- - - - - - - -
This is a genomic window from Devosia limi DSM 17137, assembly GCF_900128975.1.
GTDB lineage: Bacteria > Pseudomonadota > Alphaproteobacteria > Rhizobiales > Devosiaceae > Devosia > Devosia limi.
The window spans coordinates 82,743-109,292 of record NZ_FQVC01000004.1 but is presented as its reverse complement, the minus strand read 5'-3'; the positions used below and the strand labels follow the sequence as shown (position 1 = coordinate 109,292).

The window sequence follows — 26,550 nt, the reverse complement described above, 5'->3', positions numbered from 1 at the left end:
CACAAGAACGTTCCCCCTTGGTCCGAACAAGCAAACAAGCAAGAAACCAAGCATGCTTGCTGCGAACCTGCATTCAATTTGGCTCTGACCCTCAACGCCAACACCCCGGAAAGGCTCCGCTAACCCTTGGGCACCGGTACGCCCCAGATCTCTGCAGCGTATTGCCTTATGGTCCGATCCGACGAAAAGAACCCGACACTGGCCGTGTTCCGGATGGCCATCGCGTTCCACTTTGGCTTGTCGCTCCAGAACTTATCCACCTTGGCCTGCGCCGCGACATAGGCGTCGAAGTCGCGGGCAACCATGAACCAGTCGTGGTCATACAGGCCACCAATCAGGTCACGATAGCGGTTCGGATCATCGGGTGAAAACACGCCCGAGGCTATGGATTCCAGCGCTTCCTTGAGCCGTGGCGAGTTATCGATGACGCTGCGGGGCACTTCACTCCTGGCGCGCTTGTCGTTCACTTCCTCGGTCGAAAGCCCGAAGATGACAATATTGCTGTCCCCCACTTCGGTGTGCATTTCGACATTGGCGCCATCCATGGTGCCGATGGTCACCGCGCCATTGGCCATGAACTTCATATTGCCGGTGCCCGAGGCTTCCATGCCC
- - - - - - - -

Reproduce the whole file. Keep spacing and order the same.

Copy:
This is a genomic window from Devosia limi DSM 17137, assembly GCF_900128975.1.
GTDB lineage: Bacteria > Pseudomonadota > Alphaproteobacteria > Rhizobiales > Devosiaceae > Devosia > Devosia limi.
The window spans coordinates 82,743-109,292 of record NZ_FQVC01000004.1 but is presented as its reverse complement, the minus strand read 5'-3'; the positions used below and the strand labels follow the sequence as shown (position 1 = coordinate 109,292).

The window sequence follows — 26,550 nt, the reverse complement described above, 5'->3', positions numbered from 1 at the left end:
CACAAGAACGTTCCCCCTTGGTCCGAACAAGCAAACAAGCAAGAAACCAAGCATGCTTGCTGCGAACCTGCATTCAATTTGGCTCTGACCCTCAACGCCAACACCCCGGAAAGGCTCCGCTAACCCTTGGGCACCGGTACGCCCCAGATCTCTGCAGCGTATTGCCTTATGGTCCGATCCGACGAAAAGAACCCGACACTGGCCGTGTTCCGGATGGCCATCGCGTTCCACTTTGGCTTGTCGCTCCAGAACTTATCCACCTTGGCCTGCGCCGCGACATAGGCGTCGAAGTCGCGGGCAACCATGAACCAGTCGTGGTCATACAGGCCACCAATCAGGTCACGATAGCGGTTCGGATCATCGGGTGAAAACACGCCCGAGGCTATGGATTCCAGCGCTTCCTTGAGCCGTGGCGAGTTATCGATGACGCTGCGGGGCACTTCACTCCTGGCGCGCTTGTCGTTCACTTCCTCGGTCGAAAGCCCGAAGATGACAATATTGCTGTCCCCCACTTCGGTGTGCATTTCGACATTGGCGCCATCCATGGTGCCGATGGTCACCGCGCCATTGGCCATGAACTTCATATTGCCGGTGCCCGAGGCTTCCATGCCC